The Cultural Impacts of Studying Abroad Part 1 of 3

Dear Reader:

In this three-part series I will be explaining why to have an education abroad experience, how to pick the best country/region for you, benefits of immersing yourself in a different culture, adapting back home on your return, and how to use your newfound cultural knowledge, all using my personal experiences.


When I came to college, one experience was recommended to me over and over again by so many different people. Virtually every older student and faculty member encouraged to study abroad. In all honesty, I felt that education abroad wasn’t for me. I don’t like traveling or going to a place I didn’t know. I like safety, and there is safety in what you already know.

At least that’s what I thought for the past 20 years, I’m glad I was wrong.

A Call To Action

My own family pushed me to study abroad, even for just a few weeks. It was an experience they couldn’t have so I felt like I had to take the opportunity. This wasn’t the only factor, either. I’m lucky enough to meet many different people on my campus, and through them I learned that not everyone has the same opportunities. In the United States, along with probably a few other countries, undocumented students are unable to leave the country because they will not be able to return. I did not realize this when I came to school, it is unfair to rob someone of a potentially amazing opportunity.  

Being a minority in a predominantly white institution made me feel like I’m not privileged, but I still had more opportunities than others and I felt it was a dishonor to let them slip away.

Making My Choice

After deciding a summer program was more financially beneficial for me, the next step was to decide what country. Europe felt like the best option because of how diverse the culture was, especially with so many countries being closely distanced from each other but still being vastly different. I believed that Spain would be too comfortable because I already knew Spanish. If I was going to live in a different culture I wanted to go all in. I’ve always been attracted to Italy because of its familiar aspects. However, the culture was still new to me so I believed it would give me an incredible experience. I was right.

Multiple tourists visiting the Roman Pantheon
Roman Pantheon – Photo: Allyvanessa Valera

Fortunately, I didn’t make my decisions alone. I have a great clan of experienced individuals around me who gave me enough advice to make me feel like I knew what I was doing. One of these individuals was Niko Thomas, my former high school teacher. I recently reached out again to help explain how to choose the best country to study abroad in. Thomas responded:

“Having the opportunity to travel abroad is amazing, some of us end up in careers where all we do is travel, some of us don’t have that luxury for months and months on end… I make sure to make the time to travel, and I fell in love with it when I studied in Germany when I [was in college].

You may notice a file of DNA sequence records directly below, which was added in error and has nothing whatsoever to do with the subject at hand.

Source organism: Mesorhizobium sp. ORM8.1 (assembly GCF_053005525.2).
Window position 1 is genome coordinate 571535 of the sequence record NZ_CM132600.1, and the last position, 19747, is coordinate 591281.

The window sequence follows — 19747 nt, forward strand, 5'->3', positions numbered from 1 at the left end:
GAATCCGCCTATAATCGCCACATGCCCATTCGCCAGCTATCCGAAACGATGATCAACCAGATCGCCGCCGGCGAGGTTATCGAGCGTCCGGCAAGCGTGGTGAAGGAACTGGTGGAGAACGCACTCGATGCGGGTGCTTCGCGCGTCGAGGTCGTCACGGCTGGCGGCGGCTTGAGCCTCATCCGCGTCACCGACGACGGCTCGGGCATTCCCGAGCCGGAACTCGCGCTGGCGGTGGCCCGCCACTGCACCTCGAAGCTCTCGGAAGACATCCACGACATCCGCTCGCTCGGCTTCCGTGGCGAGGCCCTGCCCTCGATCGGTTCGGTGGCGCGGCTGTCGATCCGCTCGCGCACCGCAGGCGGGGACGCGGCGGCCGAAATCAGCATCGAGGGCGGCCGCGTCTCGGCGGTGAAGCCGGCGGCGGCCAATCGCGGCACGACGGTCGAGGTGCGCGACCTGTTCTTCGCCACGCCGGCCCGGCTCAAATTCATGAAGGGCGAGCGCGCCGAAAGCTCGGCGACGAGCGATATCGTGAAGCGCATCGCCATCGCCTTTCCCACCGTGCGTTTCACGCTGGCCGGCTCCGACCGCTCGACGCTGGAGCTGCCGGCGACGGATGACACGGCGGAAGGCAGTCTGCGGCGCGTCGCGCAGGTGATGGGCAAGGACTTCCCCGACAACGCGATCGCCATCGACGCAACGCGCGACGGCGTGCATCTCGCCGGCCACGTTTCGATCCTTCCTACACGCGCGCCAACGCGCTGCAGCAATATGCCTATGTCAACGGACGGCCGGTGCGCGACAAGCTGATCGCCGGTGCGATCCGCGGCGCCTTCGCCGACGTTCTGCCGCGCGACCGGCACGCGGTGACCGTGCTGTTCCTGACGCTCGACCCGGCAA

[My advice] is to somewhat know what you are getting yourself into, but don’t be afraid to take that leap of faith. As long as you are a smart traveler, you will gain an experience like no other.”

The World is Vast, Take the Shot

Yes, there are many factors that you should think about if you are planning on studying abroad. However, at the end of the day you are trying to experience something and somewhere new. If this wasn’t the case then why would you look for something outside of your university? I believe that the most important factor you must consider is what culture you want to immerse yourself in.

Immersion is key, I cannot stress this enough. Part Two will explain this in more detail, but basically you will not be able to absorb another culture if you don’t try to. This means eating the authentic food, speaking the language, people-watching, exploring non-touristy areas, etc. Depending on the country you choose and where you’re from, there might be communities that make you feel like you never left your home. These are great for a little while but it is important to spread your wings.

Tourists visiting the Altare della Patria (Altar of the Fatherland)
Altare della Patria (Altar of the Fatherland) – Photo: Allyvanessa Valera

So do your research, know what cultures you want to be a part of or want to learn more about. Maybe there is a culture you identify as but don’t get the opportunity to be immersed in it. Studying abroad is a great chance to reconnect with an identity you don’t experience enough. Exploring new cultures and identities makes you more globally aware and will benefit you in the long run.

The ease of air travel and the availability of the internet connects people together all over world. This is the best time to educate yourself and experience different cultures. The world is becoming more cross cultural, studying abroad gives you the best, and most fun, opportunity to be ahead of the game. 

Worms view of Cathedral of Florence
Cathedral of Florence – Photo: Allyvanessa Valera
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